UN flags 'low wheat price outlook', as 2017 crops make good start


The United Nations flagged a "low price" outlook for wheat as it underlined the decent prospects, thus far, for 2017 harvests, at a time when inventories of the grain are already at a record high.

"Looking forward to the 2017," the UN's food agency, the Food and Agriculture Organisation, flagged "low price prospects" for wheat, whose values are already historically weak in the US, where Chicago futures – the world benchmark - are trading less than $0.30 a bushel from 10-year lows.

The UN's own cereals price index is also less than 0.4% from a decline low.

Indeed, the weak price outlook is, in the US, "expected to lead to a contraction in the area planted with wheat in the US", the FAO said, chiming with forecasts from some other commentators that US winter wheat area for the 2017 harvest has dropped to its lowest in a century.

However, farmers in many other countries have not followed suit, with the FAO saying that "plantings are expected to increase in Russia, Ukraine, India and Pakistan".

'Beneficial weather'

Indeed, in Russia and Ukraine, "the 2017 production outlook is mostly favourable on account of beneficial weather" as well as the rise in winter plantings, the agency said.

In India and Pakistan, "early projections point to a larger 2017 crop," thanks to "improved water availability for the mainly irrigated wheat crop", which has spurred plantings hopes.

For India, a recovery in production would come as a welcome recovery from a drought-hit harvest this year, which led local wheat prices to buck the world trend and hit a record high last month of 2,143 rupees per 100kg, as measured by the spot contract on the NCDEX exchange.

India's government on Thursday, in the face of high prices, cut its 10% import tax on wheat, a move which some observers believe could fuel a rise in buy-ins to a 10-year high of some 5m tonnes in 2016-17.

Record inventories

In the European Union too, which has a bloc is the top wheat producer, the FAO flagged sowing was "nearly complete under generally good conditions".

And in China, the biggest wheat growing country, "the outlook… is similarly positive, as good weather conditions facilitated fieldwork and benefited the establishment of the early-planted wheat crop".

The strong start to winter wheat crops ahead of the 2017 harvest comes as world inventories of the grain are already at record highs, with the FAO upgrading its estimate for stocks at the close of 2016-17 by 3.3m tonnes to 238.5m tonnes.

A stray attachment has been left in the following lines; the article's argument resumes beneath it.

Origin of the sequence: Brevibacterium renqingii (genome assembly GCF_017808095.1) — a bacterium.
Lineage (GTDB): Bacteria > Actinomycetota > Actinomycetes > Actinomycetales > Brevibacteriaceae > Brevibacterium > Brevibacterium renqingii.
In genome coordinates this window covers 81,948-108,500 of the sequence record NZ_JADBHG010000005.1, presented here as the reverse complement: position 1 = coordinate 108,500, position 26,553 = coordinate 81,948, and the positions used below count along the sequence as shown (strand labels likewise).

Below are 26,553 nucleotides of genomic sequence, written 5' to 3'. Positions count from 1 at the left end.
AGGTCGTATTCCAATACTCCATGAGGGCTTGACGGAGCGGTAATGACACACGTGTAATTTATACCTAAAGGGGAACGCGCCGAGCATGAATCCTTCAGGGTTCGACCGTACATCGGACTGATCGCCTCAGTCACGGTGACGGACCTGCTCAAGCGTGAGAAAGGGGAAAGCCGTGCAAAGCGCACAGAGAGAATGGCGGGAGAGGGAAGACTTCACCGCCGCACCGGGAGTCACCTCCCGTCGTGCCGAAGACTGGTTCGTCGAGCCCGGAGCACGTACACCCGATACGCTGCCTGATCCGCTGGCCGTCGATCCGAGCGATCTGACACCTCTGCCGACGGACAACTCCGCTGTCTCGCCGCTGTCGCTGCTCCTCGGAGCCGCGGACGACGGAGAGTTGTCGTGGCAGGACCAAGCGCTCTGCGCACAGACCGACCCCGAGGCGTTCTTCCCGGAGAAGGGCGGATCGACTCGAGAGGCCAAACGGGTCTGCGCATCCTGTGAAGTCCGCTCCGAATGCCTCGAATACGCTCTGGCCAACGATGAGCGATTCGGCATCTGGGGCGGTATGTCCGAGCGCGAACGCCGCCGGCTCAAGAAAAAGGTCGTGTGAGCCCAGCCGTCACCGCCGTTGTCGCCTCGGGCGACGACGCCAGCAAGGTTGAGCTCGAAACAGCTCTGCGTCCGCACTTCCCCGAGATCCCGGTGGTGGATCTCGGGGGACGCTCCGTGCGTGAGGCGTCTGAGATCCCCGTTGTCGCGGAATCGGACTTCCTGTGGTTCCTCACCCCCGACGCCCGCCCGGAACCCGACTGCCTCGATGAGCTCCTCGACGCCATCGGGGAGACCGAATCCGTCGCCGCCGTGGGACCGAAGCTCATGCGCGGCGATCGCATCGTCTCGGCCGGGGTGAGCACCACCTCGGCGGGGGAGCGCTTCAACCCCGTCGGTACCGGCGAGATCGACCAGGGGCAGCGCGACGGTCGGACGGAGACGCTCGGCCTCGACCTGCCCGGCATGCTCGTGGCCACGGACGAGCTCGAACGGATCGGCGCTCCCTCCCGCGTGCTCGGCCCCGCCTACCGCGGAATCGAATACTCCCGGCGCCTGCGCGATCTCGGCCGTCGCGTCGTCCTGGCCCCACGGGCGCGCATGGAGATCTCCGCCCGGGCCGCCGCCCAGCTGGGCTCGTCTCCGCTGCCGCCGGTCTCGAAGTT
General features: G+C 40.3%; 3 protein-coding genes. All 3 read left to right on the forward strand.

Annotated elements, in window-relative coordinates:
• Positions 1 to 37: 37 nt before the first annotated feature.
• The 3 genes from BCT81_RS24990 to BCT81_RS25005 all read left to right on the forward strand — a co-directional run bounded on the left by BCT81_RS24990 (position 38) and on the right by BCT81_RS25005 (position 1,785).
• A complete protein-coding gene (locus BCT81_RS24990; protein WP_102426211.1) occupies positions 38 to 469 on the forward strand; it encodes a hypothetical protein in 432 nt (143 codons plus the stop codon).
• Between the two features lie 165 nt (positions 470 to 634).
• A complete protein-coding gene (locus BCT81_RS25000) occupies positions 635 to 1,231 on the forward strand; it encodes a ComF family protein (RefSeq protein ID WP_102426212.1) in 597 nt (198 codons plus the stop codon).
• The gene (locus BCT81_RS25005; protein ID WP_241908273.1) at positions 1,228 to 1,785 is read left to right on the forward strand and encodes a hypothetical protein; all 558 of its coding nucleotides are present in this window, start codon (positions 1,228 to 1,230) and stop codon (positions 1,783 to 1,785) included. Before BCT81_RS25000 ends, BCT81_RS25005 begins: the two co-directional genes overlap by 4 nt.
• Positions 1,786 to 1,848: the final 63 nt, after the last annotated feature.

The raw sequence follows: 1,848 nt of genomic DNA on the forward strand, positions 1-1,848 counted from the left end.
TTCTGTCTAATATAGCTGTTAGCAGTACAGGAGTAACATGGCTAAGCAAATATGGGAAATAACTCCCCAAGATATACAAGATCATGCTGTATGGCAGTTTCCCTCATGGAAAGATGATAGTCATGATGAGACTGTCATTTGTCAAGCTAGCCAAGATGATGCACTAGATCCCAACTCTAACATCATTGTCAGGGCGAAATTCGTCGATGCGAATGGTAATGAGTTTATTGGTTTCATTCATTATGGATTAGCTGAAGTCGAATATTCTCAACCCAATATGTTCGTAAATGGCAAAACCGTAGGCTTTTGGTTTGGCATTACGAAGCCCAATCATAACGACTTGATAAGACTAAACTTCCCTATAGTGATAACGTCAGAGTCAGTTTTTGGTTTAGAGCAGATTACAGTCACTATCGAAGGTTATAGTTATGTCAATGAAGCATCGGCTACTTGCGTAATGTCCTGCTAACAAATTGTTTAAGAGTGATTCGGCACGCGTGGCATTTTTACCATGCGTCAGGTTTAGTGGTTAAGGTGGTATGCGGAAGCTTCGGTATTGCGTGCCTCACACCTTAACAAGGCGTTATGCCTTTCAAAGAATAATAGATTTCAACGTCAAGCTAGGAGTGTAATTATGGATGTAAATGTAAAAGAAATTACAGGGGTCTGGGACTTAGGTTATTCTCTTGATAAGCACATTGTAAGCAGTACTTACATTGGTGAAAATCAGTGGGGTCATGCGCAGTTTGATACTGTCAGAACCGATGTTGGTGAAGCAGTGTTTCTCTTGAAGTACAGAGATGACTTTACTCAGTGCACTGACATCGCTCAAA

The upgrade reflected an increase of 2.6m tonnes to 749.3m tonnes in the global 2016-17 harvest, down mainly to "improved yield prospects for Iran and Kazakhstan".

Prices close to 10-year lows

The FAO also lifted its forecast for world coarse grain stocks at the close of 2016-17, by 3.9m tonnes to 261.1m tonnes, thanks to improved production hopes, although inventories at this level would still represent a marginal decline year on year.

And it said that cereals prices as measured by its own index had, weighted by "ample supplies", weakened by 0.6% last month to within an ace of their lowest since October 2006.

"Good harvest prospects in Argentina and Australia weighed on wheat quotations," the agency added.

Sugar price slump

However, a bigger decline, of 8.9% was seen in sugar prices, a slump which the FAO said was "largely imputable to a weakening of the Brazilian real with respect to the dollar, which stimulated sugar exports from Brazil, the world's largest sugar producer and exporter.

"Reports of a higher than expected harvest in the Centre South, Brazil's main producing region, also helped to pressure sugar prices downward."

The declines more than offset rises in dairy and vegetable oils values to send the overall FAO food price index down 0.4% month on month, a decline which "marked a departure from an almost uninterrupted rising trend in the Index since the start of the year".


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